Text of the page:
In accordance with a preferred embodiment .of the invention, I modify the conveyor which carries the card or sheet through the heating station. Preferably, such modification is also made in the conveyor which carries the sheet or card through the cooling station. In each instance, such conveyor consists of a pair of parallel rollers, about which extends an endless wire mesh belt. This wire mesh belt has upper and lower horizontal runs, the upper run adapted to receive the card or sheet and carry it in the desired direction under the source of heat. In accordance with the invention, I mount a plurality of pins on the belt so as to be transverse thereto. These pins are spaced so that as each sheet or card is fed to the belt, it is received on several ofsuch pins, sufficient to support the card in spaced parallel relation to the wire mesh. In this way, the previously printed surface of the card or sheet is supported by a few pins and is spaced from the wire mesh. Accordingly, even though the previously applied ink and powder may soften, it is not smeared in any way by the conveyor and does not adhere in any way to the conveyor. Preferably, the

conveyor carrying the card or sheet through the cooling station also has the same pins, so that the previously printed surface of the card or sheet does not come into contact with any other object, other than the heads of pins, until it is cool again.

In tests of the modified machine, it has been found that with the provision of the pins, the machine operates effectively to produce raised printing on both sides of a card or sheet, whereas previously more costly and difficult alternatives have not succeeded in this result.

Another object of the invention is to provide various simple means for mounting the pins upon the conveyor, and a number of embodiments of such mounting means are disclosed in the following description and in the drawings.

Other objects and advantages of the invention will become apparent from the following description, in conjunction with the annexed drawings, in which preferred embodiments of the invention are disclosed.

In the drawings:

FIG. 1 is a perspective view of a raised printing machine having my improvement applied thereto;

FIG. 2 is a fragmentary perspective view of one of the conveyors of the machine, modified in accordance with the invention;

FIG. 3 is a fragmentary top plan view of the conveyor shown in FIG. 2;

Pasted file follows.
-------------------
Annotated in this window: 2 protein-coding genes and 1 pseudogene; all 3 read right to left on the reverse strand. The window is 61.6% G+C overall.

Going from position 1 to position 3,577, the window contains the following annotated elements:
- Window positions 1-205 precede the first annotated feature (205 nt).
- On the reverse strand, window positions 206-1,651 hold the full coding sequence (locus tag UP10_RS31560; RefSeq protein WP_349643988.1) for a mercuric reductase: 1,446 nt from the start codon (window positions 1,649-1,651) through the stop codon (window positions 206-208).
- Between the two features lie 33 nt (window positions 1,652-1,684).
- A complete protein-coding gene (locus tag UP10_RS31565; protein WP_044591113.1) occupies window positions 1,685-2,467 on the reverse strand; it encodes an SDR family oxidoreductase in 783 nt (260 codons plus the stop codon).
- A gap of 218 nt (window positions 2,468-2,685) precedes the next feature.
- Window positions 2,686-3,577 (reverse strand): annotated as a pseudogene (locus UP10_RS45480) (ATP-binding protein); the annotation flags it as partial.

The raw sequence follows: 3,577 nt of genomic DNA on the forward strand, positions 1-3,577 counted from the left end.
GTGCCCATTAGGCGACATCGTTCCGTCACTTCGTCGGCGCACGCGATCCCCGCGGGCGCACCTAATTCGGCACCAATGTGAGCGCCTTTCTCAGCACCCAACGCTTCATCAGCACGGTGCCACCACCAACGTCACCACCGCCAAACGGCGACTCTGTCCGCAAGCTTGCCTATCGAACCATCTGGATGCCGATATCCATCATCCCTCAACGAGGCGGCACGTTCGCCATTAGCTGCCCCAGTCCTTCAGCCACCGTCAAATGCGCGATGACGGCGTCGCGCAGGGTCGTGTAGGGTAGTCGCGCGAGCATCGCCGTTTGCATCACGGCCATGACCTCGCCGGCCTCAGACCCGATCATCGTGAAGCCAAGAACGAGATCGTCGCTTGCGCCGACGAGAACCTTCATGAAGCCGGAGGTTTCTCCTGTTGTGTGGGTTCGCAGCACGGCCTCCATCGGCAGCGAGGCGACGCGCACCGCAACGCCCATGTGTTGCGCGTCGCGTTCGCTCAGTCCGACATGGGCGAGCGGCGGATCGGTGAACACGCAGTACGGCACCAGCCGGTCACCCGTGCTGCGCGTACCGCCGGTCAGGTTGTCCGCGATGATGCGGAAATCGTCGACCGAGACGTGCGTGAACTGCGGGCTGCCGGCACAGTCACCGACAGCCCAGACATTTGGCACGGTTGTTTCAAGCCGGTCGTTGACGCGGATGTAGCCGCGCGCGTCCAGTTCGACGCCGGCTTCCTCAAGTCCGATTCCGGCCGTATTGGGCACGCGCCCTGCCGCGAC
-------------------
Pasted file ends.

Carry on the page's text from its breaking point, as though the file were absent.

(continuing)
FIG. 4 is a fragmentary section on line 44 of FIG. 3;

FIG. Sis a fragmentary section on line 55 of FIG. 3;

FIG. 6 is a fragmentary exploded top plan view of a second embodiment of the conveyor in accordance with this invention;

FIG. 7 is a section on line 7-7 of FIG. 6; and

FIG. 8 is a sectional view, similar to FIGS. 4 and 7, ofa third embodiment of the invention.

Reference is made to the drawings to complete the disclosure herein.

Upon reference first to FIG. I, it will be noted that it shows an automatic raised printing machine 10 which may be conventional, except for the modification in accordance with this invention. Thus, by way of example, the machine may be the Model N-l2 Super machine of Virkotype Corporation, referred to above. Since this machine is well known, the machine is shown and described in this application only sufficiently for an understanding of the present invention.

Briefly, the machine 10 comprises a longitudinally horizontally extending frame II having supports l2, I3, 14 and 15. Machine 10 has an input conveyor 16 which is adapted to receive sheets or cards from a printing press, such conveyor feeding the sheets or cards to the left, as taken in FIG. 1, and as indicated by the arrow 17. For convenience, in the following description the material which is to be processed and which is taken from the printing press will be referred to as a card 5, a representative card 5 being shown in FIG. 2. Such card 5 has an upper surface 5a, to which any suitable printing 6 may have been applied in the printing press, as exemplified, purely for illustrative purposes, by the shown text ABC. The card 5 is received on the conveyor 16 while the ink is still wet. The card 5 is conveyed into a station 18 wherein powder is first applied evenly over the card surface 5a, and excess powder is then sucked or vacuumed from the surface 5a. As a result, at the exit end of station I8, powder adheres to the card 5 only over the previously inked portions 6. Any resinous powder suitable for the intended purpose may be used, and since such powders are well known they are not described in detail in this application.